The ETFs are designed to replicate the return. Don't get hung up on the price.
Say you have two ETFs both designed to replicate the return of an index. Call these ETFs A and B. Whether you buy 1 share of ETF A for $100 or 2 shares of ETF B for $50, you have invested $100.
Each ETF manager will take your money along with the money of others who have bought the ETF and go out and buy the stocks in the index in the correct weights. Now, this isn't exactly the way it works but for our purposes let's assume so because if we get into the finer details of ETF creation it will just be confusing.
So let's assume you were the only investor in either ETF and the market went up 1% the next day.
- ETF manager A bought $100 worth of the index and so made $1 and the 1 share of ETF A that you bought is now worth $101.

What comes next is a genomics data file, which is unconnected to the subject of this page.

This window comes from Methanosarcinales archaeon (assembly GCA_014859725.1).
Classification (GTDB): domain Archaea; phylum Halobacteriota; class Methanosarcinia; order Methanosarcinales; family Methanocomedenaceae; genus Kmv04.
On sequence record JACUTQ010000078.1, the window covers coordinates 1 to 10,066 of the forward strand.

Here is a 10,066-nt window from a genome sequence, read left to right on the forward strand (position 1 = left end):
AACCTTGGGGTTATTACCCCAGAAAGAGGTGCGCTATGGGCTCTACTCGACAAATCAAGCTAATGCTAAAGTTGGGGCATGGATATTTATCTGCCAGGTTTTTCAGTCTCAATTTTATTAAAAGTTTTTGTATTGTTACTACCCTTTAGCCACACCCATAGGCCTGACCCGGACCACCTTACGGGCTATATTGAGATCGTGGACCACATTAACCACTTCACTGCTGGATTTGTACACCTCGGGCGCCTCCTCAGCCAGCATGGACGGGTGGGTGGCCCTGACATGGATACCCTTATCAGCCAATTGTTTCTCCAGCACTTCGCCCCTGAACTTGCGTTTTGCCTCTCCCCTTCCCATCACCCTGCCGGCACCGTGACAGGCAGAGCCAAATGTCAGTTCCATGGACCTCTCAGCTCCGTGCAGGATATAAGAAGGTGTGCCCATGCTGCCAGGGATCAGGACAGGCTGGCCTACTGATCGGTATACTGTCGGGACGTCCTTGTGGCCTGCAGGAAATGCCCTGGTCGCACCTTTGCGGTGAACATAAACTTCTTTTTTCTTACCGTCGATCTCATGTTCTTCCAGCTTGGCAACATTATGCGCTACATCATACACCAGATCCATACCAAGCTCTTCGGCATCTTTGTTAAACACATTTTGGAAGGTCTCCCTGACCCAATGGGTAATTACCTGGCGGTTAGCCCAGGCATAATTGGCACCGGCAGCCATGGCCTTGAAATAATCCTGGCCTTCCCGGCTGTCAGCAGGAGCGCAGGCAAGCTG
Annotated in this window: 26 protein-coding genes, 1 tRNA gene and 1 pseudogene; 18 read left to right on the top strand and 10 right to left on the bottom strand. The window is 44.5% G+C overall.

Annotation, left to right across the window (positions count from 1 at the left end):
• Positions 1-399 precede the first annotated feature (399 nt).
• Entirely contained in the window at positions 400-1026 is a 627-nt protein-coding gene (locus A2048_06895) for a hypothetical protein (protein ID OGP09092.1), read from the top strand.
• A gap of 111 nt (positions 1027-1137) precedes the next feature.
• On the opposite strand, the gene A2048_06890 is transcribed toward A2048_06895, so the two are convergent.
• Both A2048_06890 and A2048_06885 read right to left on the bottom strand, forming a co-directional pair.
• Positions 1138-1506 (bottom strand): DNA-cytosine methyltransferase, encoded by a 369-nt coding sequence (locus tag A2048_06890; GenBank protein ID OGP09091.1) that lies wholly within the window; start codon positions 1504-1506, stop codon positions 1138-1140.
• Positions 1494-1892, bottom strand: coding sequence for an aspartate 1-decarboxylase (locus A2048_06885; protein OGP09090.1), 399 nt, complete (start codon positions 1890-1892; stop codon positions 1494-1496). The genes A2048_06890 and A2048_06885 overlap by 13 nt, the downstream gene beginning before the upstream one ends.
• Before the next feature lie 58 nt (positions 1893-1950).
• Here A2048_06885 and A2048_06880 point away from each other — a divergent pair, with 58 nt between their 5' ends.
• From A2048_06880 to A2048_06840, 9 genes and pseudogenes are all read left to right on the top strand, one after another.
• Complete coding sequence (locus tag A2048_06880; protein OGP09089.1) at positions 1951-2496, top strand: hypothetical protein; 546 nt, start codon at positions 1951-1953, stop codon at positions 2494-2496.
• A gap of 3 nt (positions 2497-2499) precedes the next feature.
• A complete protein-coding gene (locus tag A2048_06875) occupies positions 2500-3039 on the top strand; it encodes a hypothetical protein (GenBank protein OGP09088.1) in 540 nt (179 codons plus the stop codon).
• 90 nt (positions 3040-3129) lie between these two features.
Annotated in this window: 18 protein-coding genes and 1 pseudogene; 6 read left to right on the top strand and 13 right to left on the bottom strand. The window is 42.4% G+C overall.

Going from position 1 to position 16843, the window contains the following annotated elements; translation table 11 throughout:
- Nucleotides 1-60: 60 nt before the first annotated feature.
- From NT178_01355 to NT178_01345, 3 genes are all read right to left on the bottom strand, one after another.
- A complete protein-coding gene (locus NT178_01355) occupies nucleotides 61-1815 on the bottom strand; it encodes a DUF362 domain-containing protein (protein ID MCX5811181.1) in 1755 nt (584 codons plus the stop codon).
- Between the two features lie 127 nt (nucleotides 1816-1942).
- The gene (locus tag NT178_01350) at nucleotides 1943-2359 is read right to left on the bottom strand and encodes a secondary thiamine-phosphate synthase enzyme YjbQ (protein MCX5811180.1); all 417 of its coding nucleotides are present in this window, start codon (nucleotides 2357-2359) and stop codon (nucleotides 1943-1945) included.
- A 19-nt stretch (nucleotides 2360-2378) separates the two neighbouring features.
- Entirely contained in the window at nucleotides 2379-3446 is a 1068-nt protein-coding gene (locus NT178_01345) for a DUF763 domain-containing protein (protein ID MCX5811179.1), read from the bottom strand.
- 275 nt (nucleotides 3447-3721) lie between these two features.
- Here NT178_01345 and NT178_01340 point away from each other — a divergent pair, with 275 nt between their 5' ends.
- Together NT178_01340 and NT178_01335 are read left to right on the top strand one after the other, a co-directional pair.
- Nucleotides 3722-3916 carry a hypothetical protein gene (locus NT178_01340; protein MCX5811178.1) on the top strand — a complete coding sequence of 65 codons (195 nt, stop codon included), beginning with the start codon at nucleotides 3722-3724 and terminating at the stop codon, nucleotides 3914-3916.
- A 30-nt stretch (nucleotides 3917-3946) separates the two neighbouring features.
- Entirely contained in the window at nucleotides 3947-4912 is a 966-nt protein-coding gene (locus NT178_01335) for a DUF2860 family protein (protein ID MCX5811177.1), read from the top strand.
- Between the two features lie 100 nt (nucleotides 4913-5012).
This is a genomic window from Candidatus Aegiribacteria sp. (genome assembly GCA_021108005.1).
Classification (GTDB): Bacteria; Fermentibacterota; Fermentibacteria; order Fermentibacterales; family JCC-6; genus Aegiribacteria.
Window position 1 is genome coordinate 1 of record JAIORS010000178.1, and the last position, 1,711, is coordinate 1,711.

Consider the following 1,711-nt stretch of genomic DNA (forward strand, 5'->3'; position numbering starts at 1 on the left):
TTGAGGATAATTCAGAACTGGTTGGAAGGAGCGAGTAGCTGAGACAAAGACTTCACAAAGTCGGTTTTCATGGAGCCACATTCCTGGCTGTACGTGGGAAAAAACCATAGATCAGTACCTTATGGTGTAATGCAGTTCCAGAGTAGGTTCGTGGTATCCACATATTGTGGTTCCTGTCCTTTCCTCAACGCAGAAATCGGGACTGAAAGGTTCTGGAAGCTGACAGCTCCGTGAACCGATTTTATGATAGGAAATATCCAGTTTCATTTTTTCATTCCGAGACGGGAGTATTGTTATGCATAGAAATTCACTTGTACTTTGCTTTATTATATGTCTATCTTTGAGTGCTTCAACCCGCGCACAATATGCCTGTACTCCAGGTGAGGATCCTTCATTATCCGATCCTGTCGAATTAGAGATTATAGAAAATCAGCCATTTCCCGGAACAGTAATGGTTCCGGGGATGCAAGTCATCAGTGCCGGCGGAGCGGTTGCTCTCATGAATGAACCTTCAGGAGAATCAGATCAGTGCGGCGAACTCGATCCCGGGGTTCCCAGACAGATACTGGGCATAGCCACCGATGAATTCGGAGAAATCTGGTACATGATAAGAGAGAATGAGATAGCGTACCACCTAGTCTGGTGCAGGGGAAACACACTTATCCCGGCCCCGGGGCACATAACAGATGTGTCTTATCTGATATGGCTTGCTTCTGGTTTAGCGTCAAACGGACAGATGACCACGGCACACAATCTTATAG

- ETF manager B bought $100 worth of the index and so made $1 and now your two shares of ETF B are each worth $50.50, for a total of $101.
Differences such as expense ratios, inception date, inception price, and to a far lesser extent where divs are parked until distributed can all lead to price differences, holding all other behavior constant.
*Some people seem to have an inability to read the comments. If I was going to post an answer to a question, I'd read the comments first. In fact, I do.